What Do You Do When a Client Won’t Pay

What Do You Do When a Client Won’t Pay

You spent a lot of time building a lifetime of experience, creating a company that is your bread and butter, and working tirelessly to paint a picture of respectability with great results. You send the client an invoice to be paid for said work, and you get nothing but crickets. Perhaps you send the invoice a few times, and that few times will become a week a month, maybe even a year. What do you do? Do you go after the client? Or do you chalk it up to a bad business decision and leave it alone? Most people won’t go after the money they deserve, more worried about their own reputation than getting payment they rightly should receive. This is the kind of thought process most of these kinds of clients are hoping you will have and will use any method necessary to get out of paying you.

So, what do you do when you’re in a situation such as this? I know I’ve been here a few times over the years, and it’s not a fun place to be. Especially when a client will try to fight you on money they know they owe you. I’ve learned some lessons along the way, and hope with my advice, I can help you keep from getting ghosted as well.

Sign a Contract

It may be too late now, but you must have every client sign a contract. Make sure you have two things in there, 1. That they will pay you by a certain time or risk late fees/collections and 2. That you do not offer refunds. Of course, make sure there are other very important details in your contract as well, but these two will ensure the person will not try to get out of paying you. I would also say to make sure you add in there that invoices and time spent are non-negotiable so that the customer doesn’t use an excuse such as ‘you didn’t do this, or didn’t do that as a reason for non-payment.

Pay Ahead

If you’re working on a large project, you may want to ask the client to either pay a certain portion upfront or put them on a monthly or weekly payment plan with the last payment due when your job is done. This will help the client manage the bill and make sure you’re getting paid.

Charge Late Fees

If you’re having a hard time getting clients to pay you on time, you may want to set up a late fee clause. There’s nothing worse than people consistently paying bills weeks or months late. If you paid the utility bill late, would they leave your lights on? Likely not. Approach your business in the same manner. You shouldn’t be expected to continue to do work when customers can’t pay on time, and if they can’t pay on time, there’s a price for that.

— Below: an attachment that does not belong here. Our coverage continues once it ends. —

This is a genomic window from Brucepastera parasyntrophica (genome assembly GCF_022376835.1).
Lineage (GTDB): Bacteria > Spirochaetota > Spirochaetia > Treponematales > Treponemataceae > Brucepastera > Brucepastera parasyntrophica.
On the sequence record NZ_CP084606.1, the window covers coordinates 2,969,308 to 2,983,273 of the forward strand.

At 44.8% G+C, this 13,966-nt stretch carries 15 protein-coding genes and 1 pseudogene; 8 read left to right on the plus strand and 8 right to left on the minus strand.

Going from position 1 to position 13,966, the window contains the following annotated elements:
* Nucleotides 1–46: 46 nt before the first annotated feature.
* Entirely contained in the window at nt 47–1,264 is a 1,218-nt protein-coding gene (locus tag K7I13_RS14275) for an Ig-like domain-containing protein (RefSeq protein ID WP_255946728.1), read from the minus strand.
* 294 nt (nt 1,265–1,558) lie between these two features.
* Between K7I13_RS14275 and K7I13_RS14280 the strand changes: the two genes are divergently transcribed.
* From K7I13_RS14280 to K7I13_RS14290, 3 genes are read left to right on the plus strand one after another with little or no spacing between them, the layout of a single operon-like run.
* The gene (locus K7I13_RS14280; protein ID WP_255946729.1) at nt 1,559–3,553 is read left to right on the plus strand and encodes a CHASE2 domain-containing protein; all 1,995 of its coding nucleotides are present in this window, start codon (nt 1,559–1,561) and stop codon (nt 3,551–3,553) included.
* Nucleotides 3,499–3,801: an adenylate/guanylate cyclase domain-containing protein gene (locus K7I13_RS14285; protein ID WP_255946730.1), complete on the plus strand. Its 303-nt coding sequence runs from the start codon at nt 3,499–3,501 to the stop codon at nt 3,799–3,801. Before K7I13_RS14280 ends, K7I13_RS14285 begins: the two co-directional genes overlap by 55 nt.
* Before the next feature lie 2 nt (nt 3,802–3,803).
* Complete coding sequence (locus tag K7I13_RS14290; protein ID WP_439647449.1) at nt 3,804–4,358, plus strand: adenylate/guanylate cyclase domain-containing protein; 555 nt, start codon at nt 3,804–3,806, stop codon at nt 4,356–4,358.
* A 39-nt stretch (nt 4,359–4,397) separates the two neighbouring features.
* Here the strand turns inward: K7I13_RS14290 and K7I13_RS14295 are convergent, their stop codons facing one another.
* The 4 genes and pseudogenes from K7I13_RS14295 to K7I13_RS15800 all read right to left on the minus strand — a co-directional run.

Pay Them a Visit

If your client owes you a small amount of money, this may not be worth it, but if you’re owed thousands of dollars, you may want to stop into your client’s office to see if they can pay you on the spot. If the thought of this gives you anxiety, don’t worry, you could have the same effect by contacting another person in the company that has as much pull as the client.

Pause Services

If a client has not responded to your multiple requests for payment, and you’re still working on their account, you will have to threaten them with paused services. They cannot expect you to continue and/or finish the work you’re doing if you have no indication that they plan to pay you for the work.

Consider a Factor

According to Investopedia, “Factoring allows a business to obtain immediate capital or money based on the future income attributed to a particular amount due on an account receivable or a business invoice. Accounts receivables represent money owed to the company from its customers for sales made on credit. For accounting purposes, receivables are recorded on the balance sheet as current assets since the money is usually collected in less than one year.” (source: https://www.investopedia.com/terms/f/factor.asp)

Seek Legal Counsel

If all else fails, and you are owed a considerable amount of money, you’ll have to seek legal counsel and possibly file a lawsuit. Sometimes the threat of legal action will get a customer to pay you, and sometimes you will end up in court, so prepare yourself for that possibility.

Unfortunately, when you’re a small business or a freelancer, it’s easy for someone to take advantage of you. It’s also very difficult to play hardball when it’s not in your nature. Put systems in place to keep from any situation getting to this level. If you find it difficult to keep on top of your accounts receivable, know that VersaTel Solutions can help! Reach out to us to learn how.

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